Even if there was, prices would keep declining. Tightened lending standards have thinned the ranks of potential buyers, or limited how much they can spend. The number of homes already on the market is enough to satisfy almost a year of demand at the current level. A normal backlog is about six months.

      Officials are talking about ways to reduce supply and increase demand: Cut interest rates to make loans cheaper; return money to taxpayers to stimulate spending; give money to borrowers who can't afford loans; and reduce monthly payments for more borrowers to help them keep their homes.

      George Marshall, a Boston renter who wants to buy a home in the suburbs, doesn't favor any of those strategies. He has money saved for a down payment, but he's waiting for prices to drop a little more.

      Marshall said he wants people to understand "how frustrating it is for people who are looking to buy a home to see their governor using their tax dollars against them."

      Leave the market alone, Marshall said, so he can buy a home.

      I don't know how people budget in places for NYC or Boston. It's hard to find a place that is respectable, which will fit the 1/3 monthly net income budgeting standard. I'm pretty sure most of these responsible homeowners are forking up to 1/2 just so they can live in a decent spot, and not a dump. That alone makes me sick, because it totally puts a leash on your savings and investment abilities.

      Quote Originally Posted by Turbiodiesel!
      It really is the perfect, no excuses all-rounder for the rich guy who's accustomed to having it all - the Hybrid version especially. It's like an F-150 Raptor banged an M5 in the men's room of a biker bar. Nobody really wanted the results, but damn - what a set of genes.

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      01-14-2008 12:44 PM #126
      Citi... there is speculation that they will announce during their earnings call tomorrow an additional $24 billion in writedowns and about 20,000 layoffs.

      http://biz.yahoo.com/cnbc/080114/22639976.html

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      01-14-2008 02:08 PM #127
      Quote, originally posted by beng »
      Citi... there is speculation that they will announce during their earnings call tomorrow an additional $24 billion in writedowns and about 20,000 layoffs.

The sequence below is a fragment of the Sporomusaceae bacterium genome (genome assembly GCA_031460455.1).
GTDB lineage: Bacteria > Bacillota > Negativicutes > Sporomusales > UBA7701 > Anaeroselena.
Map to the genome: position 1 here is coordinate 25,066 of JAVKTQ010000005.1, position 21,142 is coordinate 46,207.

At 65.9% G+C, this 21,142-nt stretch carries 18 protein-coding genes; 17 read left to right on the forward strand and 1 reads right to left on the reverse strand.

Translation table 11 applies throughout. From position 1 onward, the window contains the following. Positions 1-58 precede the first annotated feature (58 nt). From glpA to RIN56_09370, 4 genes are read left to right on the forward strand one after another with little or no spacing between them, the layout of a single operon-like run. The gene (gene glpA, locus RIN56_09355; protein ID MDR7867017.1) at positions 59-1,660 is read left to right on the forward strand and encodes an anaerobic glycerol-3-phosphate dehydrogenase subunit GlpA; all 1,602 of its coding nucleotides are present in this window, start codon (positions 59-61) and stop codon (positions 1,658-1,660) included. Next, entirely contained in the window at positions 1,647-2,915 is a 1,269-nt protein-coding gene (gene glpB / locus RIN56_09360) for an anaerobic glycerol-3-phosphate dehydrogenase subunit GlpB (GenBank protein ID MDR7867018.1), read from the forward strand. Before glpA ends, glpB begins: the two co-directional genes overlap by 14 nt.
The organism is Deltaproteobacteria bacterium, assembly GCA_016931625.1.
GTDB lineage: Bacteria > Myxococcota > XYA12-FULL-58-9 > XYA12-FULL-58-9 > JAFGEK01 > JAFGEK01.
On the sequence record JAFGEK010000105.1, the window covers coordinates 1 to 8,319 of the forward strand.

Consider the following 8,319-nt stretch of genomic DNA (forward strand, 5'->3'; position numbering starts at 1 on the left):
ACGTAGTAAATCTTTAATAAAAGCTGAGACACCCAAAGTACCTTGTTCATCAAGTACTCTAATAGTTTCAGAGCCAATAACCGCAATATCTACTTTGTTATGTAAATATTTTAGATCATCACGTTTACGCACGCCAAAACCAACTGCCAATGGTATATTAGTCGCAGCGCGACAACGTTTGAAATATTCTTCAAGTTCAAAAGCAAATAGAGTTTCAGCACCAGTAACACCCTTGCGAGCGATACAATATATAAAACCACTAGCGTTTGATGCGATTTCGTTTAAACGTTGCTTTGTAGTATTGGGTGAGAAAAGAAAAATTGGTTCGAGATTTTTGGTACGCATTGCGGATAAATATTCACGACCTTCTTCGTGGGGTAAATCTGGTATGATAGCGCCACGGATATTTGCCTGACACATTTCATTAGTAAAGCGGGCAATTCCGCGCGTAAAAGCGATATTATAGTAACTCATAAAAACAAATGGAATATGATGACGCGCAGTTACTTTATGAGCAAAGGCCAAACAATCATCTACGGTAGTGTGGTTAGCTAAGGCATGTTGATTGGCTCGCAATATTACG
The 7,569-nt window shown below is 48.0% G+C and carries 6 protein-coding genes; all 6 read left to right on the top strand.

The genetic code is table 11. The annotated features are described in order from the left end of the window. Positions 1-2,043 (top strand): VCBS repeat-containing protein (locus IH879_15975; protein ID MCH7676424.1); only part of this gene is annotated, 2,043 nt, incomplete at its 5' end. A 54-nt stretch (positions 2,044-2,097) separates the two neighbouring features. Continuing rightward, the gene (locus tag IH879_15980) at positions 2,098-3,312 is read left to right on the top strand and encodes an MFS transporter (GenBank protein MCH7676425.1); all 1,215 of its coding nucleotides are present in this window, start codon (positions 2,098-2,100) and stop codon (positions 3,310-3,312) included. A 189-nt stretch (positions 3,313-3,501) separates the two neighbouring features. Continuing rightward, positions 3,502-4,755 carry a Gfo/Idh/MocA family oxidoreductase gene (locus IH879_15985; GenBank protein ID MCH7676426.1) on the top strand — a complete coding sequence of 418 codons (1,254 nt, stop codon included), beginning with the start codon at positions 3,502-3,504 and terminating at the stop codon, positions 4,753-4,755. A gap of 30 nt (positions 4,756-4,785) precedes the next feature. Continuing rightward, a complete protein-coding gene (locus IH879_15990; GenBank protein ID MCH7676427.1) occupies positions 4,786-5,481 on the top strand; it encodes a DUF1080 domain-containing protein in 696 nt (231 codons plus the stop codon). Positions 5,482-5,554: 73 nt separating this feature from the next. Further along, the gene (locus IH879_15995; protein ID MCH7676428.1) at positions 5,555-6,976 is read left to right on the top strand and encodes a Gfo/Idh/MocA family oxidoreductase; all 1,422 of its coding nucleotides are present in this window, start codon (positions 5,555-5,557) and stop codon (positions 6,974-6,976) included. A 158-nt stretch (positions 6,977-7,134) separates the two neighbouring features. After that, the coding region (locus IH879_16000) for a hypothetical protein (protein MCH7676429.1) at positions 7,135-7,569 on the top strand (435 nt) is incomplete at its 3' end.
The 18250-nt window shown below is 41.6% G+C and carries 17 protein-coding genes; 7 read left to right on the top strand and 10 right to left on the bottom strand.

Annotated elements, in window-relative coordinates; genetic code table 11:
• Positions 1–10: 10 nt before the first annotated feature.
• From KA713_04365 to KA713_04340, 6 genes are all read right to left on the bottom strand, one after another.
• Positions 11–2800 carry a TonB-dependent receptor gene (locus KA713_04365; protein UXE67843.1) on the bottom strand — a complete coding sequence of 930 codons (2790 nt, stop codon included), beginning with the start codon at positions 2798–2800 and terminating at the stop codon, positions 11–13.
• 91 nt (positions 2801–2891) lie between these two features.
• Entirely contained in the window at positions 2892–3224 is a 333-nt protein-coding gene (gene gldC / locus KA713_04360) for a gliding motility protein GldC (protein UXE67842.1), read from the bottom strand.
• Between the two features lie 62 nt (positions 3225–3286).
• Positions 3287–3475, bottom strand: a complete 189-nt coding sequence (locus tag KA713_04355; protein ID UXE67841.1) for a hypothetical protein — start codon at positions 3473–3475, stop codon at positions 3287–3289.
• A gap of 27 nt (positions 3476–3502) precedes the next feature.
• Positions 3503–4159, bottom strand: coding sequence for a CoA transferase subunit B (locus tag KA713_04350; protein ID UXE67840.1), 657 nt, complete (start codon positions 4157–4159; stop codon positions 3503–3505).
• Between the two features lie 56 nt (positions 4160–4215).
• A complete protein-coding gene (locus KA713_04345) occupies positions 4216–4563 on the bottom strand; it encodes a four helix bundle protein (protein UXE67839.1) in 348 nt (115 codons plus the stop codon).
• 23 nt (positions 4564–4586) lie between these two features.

http://biz.yahoo.com/cnbc/080114/22639976.html


      They can burn down tomorrow for all I care.

      I feel bad for those who have families to support but losing job from Citi.


    23. 01-14-2008 02:30 PM #128
      What's the total of all write-downs so far?
      "None of you understand. I'm not locked up in here with you. You're locked up in here with me."

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      01-14-2008 02:41 PM #129
      In aggregate or for Citi?
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      01-14-2008 03:40 PM #130
      Quote, originally posted by adoniram7 »
      What's the total of all write-downs so far?

      In aggregate, about $82B. There another $24B expected from Citi tomorrow.


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      01-14-2008 04:18 PM #131
      Quote, originally posted by marzen »
      you can preach all you want about alternate safe investments. I will stick to my golds!
      And I am not complaining!

      http://money.cnn.com/2008/01/1...11111

      I guess we should agree to disagree and move on!


      Modified by marzen at 5:44 PM 1-11-2008

      I allerted everyone to this many months ago, and numerous people argued against my recommendation.


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      01-15-2008 01:23 AM #132
      Quote, originally posted by OldOyster »

      I allerted everyone to this many months ago, and numerous people argued against my recommendation.

      Wrong gold... should have bought into Randgold (GOLD) and you would have doubled your money in the same time frame.


    28. 01-15-2008 07:29 AM #133
      Hmmm i thaught this was funny

      Indeed, CountryFried Financial sure makes home loans finger lickin' good!